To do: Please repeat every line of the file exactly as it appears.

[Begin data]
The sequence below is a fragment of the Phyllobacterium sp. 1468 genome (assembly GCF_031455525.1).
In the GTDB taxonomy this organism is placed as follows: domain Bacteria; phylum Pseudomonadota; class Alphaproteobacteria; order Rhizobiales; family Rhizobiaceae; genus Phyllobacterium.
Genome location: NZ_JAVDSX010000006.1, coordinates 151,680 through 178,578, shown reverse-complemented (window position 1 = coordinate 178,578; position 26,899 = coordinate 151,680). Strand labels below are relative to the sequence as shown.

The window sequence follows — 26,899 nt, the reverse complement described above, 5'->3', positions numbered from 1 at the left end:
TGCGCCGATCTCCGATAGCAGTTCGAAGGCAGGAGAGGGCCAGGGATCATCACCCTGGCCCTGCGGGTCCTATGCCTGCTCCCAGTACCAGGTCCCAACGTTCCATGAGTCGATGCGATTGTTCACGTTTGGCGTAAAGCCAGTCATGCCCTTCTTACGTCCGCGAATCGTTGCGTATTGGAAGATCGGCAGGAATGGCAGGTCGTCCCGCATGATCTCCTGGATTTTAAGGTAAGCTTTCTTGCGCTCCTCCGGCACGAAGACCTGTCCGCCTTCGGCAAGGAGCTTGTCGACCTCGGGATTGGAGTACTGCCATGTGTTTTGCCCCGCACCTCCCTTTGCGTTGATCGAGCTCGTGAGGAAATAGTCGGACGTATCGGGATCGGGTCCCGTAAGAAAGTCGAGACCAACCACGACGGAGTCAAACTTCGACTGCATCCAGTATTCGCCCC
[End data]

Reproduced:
The sequence below is a fragment of the Phyllobacterium sp. 1468 genome (assembly GCF_031455525.1).
In the GTDB taxonomy this organism is placed as follows: domain Bacteria; phylum Pseudomonadota; class Alphaproteobacteria; order Rhizobiales; family Rhizobiaceae; genus Phyllobacterium.
Genome location: NZ_JAVDSX010000006.1, coordinates 151,680 through 178,578, shown reverse-complemented (window position 1 = coordinate 178,578; position 26,899 = coordinate 151,680). Strand labels below are relative to the sequence as shown.

The window sequence follows — 26,899 nt, the reverse complement described above, 5'->3', positions numbered from 1 at the left end:
TGCGCCGATCTCCGATAGCAGTTCGAAGGCAGGAGAGGGCCAGGGATCATCACCCTGGCCCTGCGGGTCCTATGCCTGCTCCCAGTACCAGGTCCCAACGTTCCATGAGTCGATGCGATTGTTCACGTTTGGCGTAAAGCCAGTCATGCCCTTCTTACGTCCGCGAATCGTTGCGTATTGGAAGATCGGCAGGAATGGCAGGTCGTCCCGCATGATCTCCTGGATTTTAAGGTAAGCTTTCTTGCGCTCCTCCGGCACGAAGACCTGTCCGCCTTCGGCAAGGAGCTTGTCGACCTCGGGATTGGAGTACTGCCATGTGTTTTGCCCCGCACCTCCCTTTGCGTTGATCGAGCTCGTGAGGAAATAGTCGGACGTATCGGGATCGGGTCCCGTAAGAAAGTCGAGACCAACCACGACGGAGTCAAACTTCGACTGCATCCAGTATTCGCCCC